Thursday, June 02, 2011

Breaking contract law?

This morning a small article on the Green Home loan that's being pushed by the government; a bit late as it was announced back in March last year! How does this scheme apparently work?

Well it appears some minor modifications have taken place since it was announced. A home owner takes out a loan for up to £10k from a private company (not the government) and 'green' their house. The loan is paid back over 20/25 years (sources differ) through garnishing of the energy bills. The theory is that through the added efficiency you save, say, £100/period through using lower amounts of energy and the bill has a £100/period surcharge to pay off the loan. Yeah that sounds tempting - I get to pay exactly the same amount of money, but hey I'm doing my bit for the environment and in theory it should boost the value of my property.

And that's where the title I've given this entry comes from - what happens if you move? In every circumstance the loan taken out is tied to the person who took it out because it's a civil contract and you can only make civil contracts with people. This is why we have the legal fiction of businesses being able to classify itself as a person just so as to make contracts legal (as well as diminish the financial responsibility of the owners)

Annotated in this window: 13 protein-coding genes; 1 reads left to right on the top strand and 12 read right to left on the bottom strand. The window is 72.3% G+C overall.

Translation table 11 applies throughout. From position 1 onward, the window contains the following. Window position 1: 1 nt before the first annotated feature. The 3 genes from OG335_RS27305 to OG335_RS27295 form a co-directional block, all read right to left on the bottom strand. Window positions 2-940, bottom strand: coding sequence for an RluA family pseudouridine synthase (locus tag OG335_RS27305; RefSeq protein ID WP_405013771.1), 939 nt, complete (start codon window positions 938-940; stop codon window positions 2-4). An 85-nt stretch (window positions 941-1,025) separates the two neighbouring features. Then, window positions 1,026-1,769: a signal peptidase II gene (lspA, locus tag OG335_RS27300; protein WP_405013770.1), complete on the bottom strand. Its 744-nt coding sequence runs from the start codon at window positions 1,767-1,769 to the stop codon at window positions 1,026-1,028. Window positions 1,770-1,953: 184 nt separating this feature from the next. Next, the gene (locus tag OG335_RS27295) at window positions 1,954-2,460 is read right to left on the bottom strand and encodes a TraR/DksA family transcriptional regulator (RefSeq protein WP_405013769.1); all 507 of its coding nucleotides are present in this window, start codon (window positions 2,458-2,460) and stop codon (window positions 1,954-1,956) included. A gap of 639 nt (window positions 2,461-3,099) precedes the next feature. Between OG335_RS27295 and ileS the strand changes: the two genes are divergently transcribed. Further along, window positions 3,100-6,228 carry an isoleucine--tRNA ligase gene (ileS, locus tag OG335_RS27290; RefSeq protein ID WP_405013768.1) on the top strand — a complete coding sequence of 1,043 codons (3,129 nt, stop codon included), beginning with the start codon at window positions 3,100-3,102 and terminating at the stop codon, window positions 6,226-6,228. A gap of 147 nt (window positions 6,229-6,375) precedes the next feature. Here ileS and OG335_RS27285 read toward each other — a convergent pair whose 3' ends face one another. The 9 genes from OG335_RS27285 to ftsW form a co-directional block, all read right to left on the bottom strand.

But in this green loan the repayments are being done via the energy bills. So I take out this loan; and pay the same bill amount; then move house. Do I still pay the same amount in my new house - what it it's less efficient; what if it's more? Amazingly the government has spotted and tried to solve this problem by linking the loan to the property.

Great! Except remember what I just said about contracts being only valid between people.The way out of this is that the original owner is responsible for the debt then upon selling the property the new owner takes legal responsibility for repayments. The contracts remain between people. Therefore a condition of sale on the property is to take on the debt.

This way Company A loans money to Person 1 (who is expected to pay it back), but then Person 2 takes on that responsibility and Person 1 pays nothing more. So if this is the case why the need to specify that the loan links to the property. If Person 1 sells the property, but doesn't get Person 2 to take on the debt it's still owed by Person 1; that's the law.

As such there's no need to change contract law to link the loan to the property; it's up to the seller to get the buyer to take on the debt. If they don't they still owe the money.